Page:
Tuesday, January 31, 2012

The Canary Restaurant/Then and Now

The iconic Canary Restaurant as shot by Bill Wrigley.
The sign has been salvaged and can be found in a warehouse on Wabash Av in Parkdale. Originally built as a school more info can be found below.

The Palace Street School at Front and Cherry Street (1858) is the oldest multi-room school house in Toronto. At the time Cherry Street was called Palace Street and this area was considered "downtown". Fern Street in Parkdale was called Cherry Street.
The red square outlines the original school and the blue outline a later addition known as the Palace Street Hotel.

A well preserved interior classroom window.
The boys entrance.

This view shows the Hotel addition that for many years was known as the Canary Restaurant. These buildings are all owned by the Provincial Government and will be used in the upcoming Pan Am Games.
Looking into the empty hotel a safe can be seen at the back. Legend has it that bootleg whiskey was stored here during prohibition, before being smuggled south of the border. For more detailed information on the Palace Street School click here.

The Canary.
This school on Alice Street, built in 1862, is strikingly similar in design to the Palace School.
Alice Street is no more but it did run east west between Yonge and Terauley (Bay) south of Agnes street (now Dundas).

Friday, January 27, 2012

King and John/Then and Now

The N/E corner of King and John on a snowy day in the early 60's.

The Eclipse Whitewear Building (1903) is significant as one of the earliest warehouses constructed on the former Upper Canada College campus on Russell Square, where the company produced children's and ladies' underwear for over half a century.

Today and not too much has changed.
Looking east along King across John in the late 1970's with the King's Plate Diner on the S/E corner. Breakfast Special...$1.10! Farb's Car Wash is on the N/W corner, now the Bell Lightbox.
A current view.

The Queensway/Then and Now

Another demolished Reliance gas station at the S/W corner of the Queensway and Parklawn in the late 1950's.
A current view.

Fallow Farmhouse

This abandoned/ruined farmhouse is located north of the city on Leslie. Once clad in brick this is all that remains.

A hundred and fifty years worth of paint on a simple door casing.

Abandoned Farmhouses/Toronto Outskirts

Wednesday, January 25, 2012

The Evolution of The Hollywood Tavern/House of Lancaster

The Hollywood Tavern on the Queensway as it appeared in the late 1950's. I can't say for certain but I suspect it was a somewhat elegant establishment along the lines of the Copacabana, the el Mocambo and even the Cabana Room at the Spadina Hotel.
A supper club where people would go for dinner and dancing as the sign below suggests.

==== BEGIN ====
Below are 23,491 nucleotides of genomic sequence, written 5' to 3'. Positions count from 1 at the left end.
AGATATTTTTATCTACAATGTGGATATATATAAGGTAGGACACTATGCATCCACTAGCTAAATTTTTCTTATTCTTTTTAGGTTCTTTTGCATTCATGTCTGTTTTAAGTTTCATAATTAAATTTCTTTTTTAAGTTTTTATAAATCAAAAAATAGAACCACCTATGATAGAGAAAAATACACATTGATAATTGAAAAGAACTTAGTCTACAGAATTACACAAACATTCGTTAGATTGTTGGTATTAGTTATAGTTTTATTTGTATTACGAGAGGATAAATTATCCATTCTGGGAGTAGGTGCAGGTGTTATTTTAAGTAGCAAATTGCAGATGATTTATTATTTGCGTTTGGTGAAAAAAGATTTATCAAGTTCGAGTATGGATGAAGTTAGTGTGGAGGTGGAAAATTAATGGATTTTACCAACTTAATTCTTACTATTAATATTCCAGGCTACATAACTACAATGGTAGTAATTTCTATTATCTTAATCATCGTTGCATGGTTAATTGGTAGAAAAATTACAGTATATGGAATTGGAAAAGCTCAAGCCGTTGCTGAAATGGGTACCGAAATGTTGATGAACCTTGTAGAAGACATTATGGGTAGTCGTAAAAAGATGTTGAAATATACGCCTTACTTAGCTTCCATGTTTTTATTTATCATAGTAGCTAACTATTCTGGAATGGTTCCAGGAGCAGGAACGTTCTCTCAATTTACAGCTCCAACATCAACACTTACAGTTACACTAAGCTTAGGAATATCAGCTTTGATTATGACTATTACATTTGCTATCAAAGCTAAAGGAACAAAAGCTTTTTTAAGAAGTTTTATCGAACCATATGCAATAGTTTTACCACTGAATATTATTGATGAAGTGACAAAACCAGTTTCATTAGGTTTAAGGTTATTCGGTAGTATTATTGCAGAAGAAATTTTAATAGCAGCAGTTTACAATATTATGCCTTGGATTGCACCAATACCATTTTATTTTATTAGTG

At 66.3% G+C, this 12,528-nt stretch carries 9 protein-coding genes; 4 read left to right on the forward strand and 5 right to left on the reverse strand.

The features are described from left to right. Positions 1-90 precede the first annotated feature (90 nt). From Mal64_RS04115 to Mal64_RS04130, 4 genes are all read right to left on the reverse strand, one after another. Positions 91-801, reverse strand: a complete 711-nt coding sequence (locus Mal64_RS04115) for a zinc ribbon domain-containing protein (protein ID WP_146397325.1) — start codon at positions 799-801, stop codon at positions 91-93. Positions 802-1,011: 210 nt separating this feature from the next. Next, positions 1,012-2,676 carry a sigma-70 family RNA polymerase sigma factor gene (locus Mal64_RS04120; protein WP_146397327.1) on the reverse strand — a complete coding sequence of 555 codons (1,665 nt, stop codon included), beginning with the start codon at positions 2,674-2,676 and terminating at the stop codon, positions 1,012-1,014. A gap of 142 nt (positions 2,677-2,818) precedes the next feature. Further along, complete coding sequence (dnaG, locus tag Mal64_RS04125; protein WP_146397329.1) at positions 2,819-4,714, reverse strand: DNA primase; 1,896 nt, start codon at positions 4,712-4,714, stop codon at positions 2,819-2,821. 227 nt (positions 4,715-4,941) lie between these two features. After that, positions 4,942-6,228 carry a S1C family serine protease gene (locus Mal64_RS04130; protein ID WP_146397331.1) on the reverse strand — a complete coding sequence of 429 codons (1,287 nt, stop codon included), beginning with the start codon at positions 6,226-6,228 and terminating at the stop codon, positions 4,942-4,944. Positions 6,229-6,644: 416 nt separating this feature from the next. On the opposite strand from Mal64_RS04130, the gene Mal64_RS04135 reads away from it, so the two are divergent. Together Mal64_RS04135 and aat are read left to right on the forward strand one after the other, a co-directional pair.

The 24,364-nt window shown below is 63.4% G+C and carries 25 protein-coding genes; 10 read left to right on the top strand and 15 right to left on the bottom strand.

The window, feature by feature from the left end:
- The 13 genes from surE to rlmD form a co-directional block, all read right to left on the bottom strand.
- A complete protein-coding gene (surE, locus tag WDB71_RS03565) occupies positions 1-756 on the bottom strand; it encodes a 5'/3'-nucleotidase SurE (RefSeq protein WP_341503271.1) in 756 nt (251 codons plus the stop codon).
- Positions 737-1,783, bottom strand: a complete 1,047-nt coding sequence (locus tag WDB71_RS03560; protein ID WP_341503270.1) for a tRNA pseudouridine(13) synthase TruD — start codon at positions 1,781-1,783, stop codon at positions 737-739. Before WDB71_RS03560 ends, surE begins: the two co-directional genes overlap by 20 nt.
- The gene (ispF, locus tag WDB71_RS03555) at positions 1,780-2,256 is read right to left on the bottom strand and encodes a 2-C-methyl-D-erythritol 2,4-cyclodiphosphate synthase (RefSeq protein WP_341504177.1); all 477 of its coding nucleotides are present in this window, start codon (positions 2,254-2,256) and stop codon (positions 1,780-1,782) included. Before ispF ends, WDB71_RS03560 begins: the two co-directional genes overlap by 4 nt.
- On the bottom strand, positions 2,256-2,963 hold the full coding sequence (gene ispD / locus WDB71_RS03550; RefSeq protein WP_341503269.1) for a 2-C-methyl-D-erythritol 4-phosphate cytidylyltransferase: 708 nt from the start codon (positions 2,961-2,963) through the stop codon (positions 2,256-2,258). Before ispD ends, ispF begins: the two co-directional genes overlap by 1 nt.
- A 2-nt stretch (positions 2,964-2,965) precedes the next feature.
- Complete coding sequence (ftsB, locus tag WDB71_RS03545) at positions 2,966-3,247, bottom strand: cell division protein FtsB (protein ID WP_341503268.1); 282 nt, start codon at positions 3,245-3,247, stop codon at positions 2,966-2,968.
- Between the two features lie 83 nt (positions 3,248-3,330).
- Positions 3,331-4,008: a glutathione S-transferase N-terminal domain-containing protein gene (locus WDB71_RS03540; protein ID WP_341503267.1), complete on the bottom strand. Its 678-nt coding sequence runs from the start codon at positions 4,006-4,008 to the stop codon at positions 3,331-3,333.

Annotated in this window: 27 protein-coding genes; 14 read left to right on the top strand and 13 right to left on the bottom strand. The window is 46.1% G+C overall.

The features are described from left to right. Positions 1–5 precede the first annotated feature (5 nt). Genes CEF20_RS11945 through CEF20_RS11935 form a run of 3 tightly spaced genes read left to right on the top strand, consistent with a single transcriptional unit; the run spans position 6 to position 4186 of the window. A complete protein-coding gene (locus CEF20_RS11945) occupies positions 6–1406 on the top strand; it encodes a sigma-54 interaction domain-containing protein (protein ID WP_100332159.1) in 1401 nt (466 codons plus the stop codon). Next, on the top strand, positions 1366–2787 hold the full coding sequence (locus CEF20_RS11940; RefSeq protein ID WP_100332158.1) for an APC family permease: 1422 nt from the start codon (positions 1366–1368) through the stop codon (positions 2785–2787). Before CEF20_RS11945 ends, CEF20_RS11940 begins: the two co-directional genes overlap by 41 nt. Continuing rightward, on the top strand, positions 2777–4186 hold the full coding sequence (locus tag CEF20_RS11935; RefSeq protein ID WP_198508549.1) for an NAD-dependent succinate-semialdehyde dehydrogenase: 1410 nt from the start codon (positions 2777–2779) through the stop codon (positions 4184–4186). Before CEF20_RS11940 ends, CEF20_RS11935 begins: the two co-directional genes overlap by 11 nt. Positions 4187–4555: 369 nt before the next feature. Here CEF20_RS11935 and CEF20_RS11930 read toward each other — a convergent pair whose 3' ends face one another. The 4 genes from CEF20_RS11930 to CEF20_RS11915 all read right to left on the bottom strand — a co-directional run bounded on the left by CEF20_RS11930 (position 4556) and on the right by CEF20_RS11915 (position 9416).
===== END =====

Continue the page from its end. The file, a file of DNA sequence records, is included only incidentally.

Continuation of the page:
The side entrance.
The Queensway looking west w/ The Hollywood to the left.
It received a makeover in the 60's and became more of a bar.
Another angle. We went here in the late 70's when it was a Disco and then later when it was a club with bands. We saw Twitch play here and maybe B.B. Gabor...
It's newest incarnation as the House of Lancaster....

Friday, January 20, 2012

The Queensway/Then and Now

Back in 1957 this was a nice little strip mall on the north side of the Queensway west of Royal York.
Now a little sad....

The Queensway/Then and Now

The Queensway/Then and Now

Richmond Street/Then and Now

The south side of Richmond when it was a two way street looking east towards Sheppard in the early 1920's.

York and Richmond/Then and Now

I believe this is the S/W corner of York and Richmond 1916.
The south side of Richmond west of York.
Looking west from York.
A current view form the same vantage point.

Bishop's Block Returns/Adelaide and Simcoe/Then and Now

Dismantled for condo construction, the facade of the Bishop's Block is being re constituted. A small portion was visible through the scaffold this past weekend.
Bishop's Block on the N/E corner of Adelaide and Simcoe circa 1890. Built in 1833.
According to Patricia McHugh in her excellent book "Toronto Architecture-A City Guide"
"These two brick and stucco row houses are Toronto's oldest example of the genre. though now sadly bereft of their three original sisters and most of their Georgian dignity as well. Joseph Bishop was a butcher who built these houses for speculation."
Bishop's Block some time in the late 1960's when it operated as the Pretzel Bell Tavern.
1983. Photo by Patrick Cummins.
The remaining houses of the block shortly before demolition.
Sadly, since the book was written, the remaining two houses were torn down last year to make way for more condos. The developers are supposed to re-build the original facades and incorporate them into the new structure.
The city did conduct an extensive archeological dig at the site.
Details can be found here.
The resurrected facade has now been revealed.
The front.
When demolition started I was lucky enough to spot this old hand painted sign (Harv's Hang Inn) that had been covered up for years and managed to liberate it...
Bishop's Block as seen in 1856.